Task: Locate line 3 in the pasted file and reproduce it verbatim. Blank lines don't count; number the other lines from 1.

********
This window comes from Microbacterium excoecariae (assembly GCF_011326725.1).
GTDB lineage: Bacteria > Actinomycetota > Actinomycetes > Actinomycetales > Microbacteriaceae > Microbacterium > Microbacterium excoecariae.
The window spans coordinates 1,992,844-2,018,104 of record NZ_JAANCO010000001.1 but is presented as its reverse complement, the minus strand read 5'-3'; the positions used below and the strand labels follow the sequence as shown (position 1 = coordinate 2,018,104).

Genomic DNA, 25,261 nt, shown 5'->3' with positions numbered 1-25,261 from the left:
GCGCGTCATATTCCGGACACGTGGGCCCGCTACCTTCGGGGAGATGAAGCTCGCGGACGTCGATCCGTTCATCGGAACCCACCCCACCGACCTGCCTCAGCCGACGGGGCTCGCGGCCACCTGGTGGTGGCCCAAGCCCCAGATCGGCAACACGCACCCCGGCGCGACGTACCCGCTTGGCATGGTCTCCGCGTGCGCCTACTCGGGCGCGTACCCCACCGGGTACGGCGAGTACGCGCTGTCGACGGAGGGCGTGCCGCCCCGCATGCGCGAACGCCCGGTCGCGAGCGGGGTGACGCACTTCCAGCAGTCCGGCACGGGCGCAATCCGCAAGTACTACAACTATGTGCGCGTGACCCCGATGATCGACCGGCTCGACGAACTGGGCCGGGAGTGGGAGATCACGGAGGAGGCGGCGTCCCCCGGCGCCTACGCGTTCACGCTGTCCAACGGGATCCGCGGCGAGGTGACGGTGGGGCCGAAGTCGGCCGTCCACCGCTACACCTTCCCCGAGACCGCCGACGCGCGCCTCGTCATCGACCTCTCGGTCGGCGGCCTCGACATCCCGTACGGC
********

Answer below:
The window spans coordinates 1,992,844-2,018,104 of record NZ_JAANCO010000001.1 but is presented as its reverse complement, the minus strand read 5'-3'; the positions used below and the strand labels follow the sequence as shown (position 1 = coordinate 2,018,104).